This is not my kind of book. In fact, I only read it because someone else insisted I preview it before they give it a try. I have little interest in cyberlaw (just check out my grade in that class) and know very little about videogame culture, and even less about classic arcade culture. (Except for pinball. Love pinball.)Nevertheless, I gave it a try because I had the same feelings when somebody handed me Ender’s Game, and that novel has since become a habitual re-read for me.
Ready Player One is a dystopian young adult novel set in the year 2044, because you can never have enough of those. (No, seriously, I love a solid dystopia.) Rather than Earth collapsing back into some pre-industrial society after the Great Recession; in this world, the video game is king. Or rather, the OASIS. The OASIS is a virtual reality system which takes people away from their everyday lives in “the stacks,” large slums built of mobile homes and trailers stacked 50 high with multiple families living in each unit. Drug abuse and starvation run rampant, and most people choose to live through their avatars in the OASIS for obvious reasons.
The not-so-obvious reason (to the reader anyway) is the hunt for Halliday’s Easter Egg. You may know that an “Easter egg” is a hidden object or prize hidden in a video game. Halliday was the creator of the OASIS, and after his death, he revealed that he had hidden an Easter egg in the game, and whoever found the egg would inherit his massive fortune. This leads to millions of people becoming egg hunters or “gunters,” including our would-be hero, Wade, a resident of the Stacks without any access to the money and experience, has what it takes to be a real gunter.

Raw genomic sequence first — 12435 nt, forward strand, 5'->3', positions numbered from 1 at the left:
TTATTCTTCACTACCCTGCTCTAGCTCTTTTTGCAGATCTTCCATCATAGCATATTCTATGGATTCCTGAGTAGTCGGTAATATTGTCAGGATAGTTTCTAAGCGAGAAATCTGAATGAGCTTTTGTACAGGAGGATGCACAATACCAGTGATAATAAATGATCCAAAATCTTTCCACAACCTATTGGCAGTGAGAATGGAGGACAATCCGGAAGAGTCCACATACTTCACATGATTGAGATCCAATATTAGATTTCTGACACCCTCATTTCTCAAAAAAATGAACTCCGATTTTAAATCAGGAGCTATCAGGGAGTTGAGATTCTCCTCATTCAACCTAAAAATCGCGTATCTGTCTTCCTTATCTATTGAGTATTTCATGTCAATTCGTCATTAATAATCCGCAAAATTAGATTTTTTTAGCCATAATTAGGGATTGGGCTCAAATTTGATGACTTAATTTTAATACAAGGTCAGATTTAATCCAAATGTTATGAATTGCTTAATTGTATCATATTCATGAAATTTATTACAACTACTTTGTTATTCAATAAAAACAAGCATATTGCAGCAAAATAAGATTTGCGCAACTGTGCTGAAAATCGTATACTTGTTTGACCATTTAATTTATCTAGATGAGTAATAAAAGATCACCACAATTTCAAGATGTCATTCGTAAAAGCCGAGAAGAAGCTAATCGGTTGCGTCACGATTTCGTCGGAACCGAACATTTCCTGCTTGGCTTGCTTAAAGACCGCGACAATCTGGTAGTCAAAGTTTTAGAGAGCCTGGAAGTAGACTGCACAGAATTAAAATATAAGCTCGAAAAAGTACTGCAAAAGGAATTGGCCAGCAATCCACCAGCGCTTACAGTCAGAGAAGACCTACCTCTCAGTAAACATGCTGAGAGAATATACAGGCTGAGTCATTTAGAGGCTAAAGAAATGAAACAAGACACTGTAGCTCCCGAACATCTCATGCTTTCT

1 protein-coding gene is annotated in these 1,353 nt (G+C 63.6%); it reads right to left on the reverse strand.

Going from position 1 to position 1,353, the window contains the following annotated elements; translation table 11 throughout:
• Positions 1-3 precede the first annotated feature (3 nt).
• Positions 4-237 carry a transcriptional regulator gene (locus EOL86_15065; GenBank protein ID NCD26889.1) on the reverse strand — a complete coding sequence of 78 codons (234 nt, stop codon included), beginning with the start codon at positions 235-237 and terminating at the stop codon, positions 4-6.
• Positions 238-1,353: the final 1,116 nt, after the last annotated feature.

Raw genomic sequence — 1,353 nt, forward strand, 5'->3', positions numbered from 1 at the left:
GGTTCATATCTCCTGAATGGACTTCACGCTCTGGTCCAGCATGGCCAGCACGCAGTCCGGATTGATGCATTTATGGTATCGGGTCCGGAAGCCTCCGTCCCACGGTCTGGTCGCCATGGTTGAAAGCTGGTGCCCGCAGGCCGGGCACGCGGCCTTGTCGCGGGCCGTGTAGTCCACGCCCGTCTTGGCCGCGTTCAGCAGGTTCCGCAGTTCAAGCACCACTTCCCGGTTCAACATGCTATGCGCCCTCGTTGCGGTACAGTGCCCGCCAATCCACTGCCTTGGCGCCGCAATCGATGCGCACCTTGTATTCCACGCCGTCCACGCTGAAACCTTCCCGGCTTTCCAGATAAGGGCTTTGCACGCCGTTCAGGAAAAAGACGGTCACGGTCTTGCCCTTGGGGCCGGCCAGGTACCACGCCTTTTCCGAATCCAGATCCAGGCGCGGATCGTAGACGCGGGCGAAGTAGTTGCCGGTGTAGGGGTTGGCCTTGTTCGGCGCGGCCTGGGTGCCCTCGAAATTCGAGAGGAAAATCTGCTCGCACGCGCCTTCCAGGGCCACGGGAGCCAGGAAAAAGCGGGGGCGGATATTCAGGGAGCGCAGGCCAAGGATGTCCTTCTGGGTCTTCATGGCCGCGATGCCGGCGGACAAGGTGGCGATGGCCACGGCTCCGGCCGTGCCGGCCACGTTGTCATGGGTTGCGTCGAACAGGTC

His and all other gunters’ enemy? The Sixers. These are employees of IOI, Innovative Online Industries, who would make the OASIS a pay-per-subscription service instead of the free escape it currently is for anyone with the basic system components. This is directly opposed to Halliday’s vision of OASIS, a place to connect and learn. So Wade (and other gunters) must solve the riddle in order to take control of Halliday’s empire and protect it from the Sixers. More or less.
Without giving away any of the plot (really), some reasons to read the book:
- Obsession with 80s culture. The book describes Halliday as being a “huge geek,” which is a high honor in this world. (It also sounds like he would have been functioning somewhere on the spectrum, to be honest, though I don’t think that it is ever directly addressed.) Halliday wanted everyone to like his interests, and his interests were pretty much 1980s pop culture. So the entire world becomes obsessed with 80s pop culture as well. It’s fun and so very recognizable for the reader.
- Art3mis. Is awesome. Our hero has a serious crush on her because she is so damned smart. She probably knows more about what’s going on than anyone else does. And she’s just a really neat character who wants to win with the best of intentions. She plans to save the world, and if she’s a little one note about it, she’s still really, really cool. She also has a take-no-prisoners, smug-as-hell attitude that is never punished, but rather commended. Art3mis is SMART and good at activities that are typically represented as “no girls allowed.” (Did I mention she’s pretty cool?)